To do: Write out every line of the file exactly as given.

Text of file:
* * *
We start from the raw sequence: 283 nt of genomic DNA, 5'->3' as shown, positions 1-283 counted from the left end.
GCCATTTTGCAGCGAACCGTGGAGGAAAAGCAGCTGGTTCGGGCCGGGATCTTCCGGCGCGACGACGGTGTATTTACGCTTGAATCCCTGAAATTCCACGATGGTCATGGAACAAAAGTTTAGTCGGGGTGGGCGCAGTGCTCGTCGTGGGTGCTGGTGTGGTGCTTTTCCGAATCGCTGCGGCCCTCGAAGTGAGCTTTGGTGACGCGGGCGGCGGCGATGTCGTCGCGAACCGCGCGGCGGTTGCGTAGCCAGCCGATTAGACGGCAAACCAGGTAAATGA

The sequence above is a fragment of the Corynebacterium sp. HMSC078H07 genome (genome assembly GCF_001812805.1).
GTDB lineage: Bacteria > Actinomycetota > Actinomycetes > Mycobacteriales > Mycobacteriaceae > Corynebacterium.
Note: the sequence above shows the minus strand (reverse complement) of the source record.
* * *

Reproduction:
We start from the raw sequence: 283 nt of genomic DNA, 5'->3' as shown, positions 1-283 counted from the left end.
GCCATTTTGCAGCGAACCGTGGAGGAAAAGCAGCTGGTTCGGGCCGGGATCTTCCGGCGCGACGACGGTGTATTTACGCTTGAATCCCTGAAATTCCACGATGGTCATGGAACAAAAGTTTAGTCGGGGTGGGCGCAGTGCTCGTCGTGGGTGCTGGTGTGGTGCTTTTCCGAATCGCTGCGGCCCTCGAAGTGAGCTTTGGTGACGCGGGCGGCGGCGATGTCGTCGCGAACCGCGCGGCGGTTGCGTAGCCAGCCGATTAGACGGCAAACCAGGTAAATGA

The sequence above is a fragment of the Corynebacterium sp. HMSC078H07 genome (genome assembly GCF_001812805.1).
GTDB lineage: Bacteria > Actinomycetota > Actinomycetes > Mycobacteriales > Mycobacteriaceae > Corynebacterium.
Note: the sequence above shows the minus strand (reverse complement) of the source record.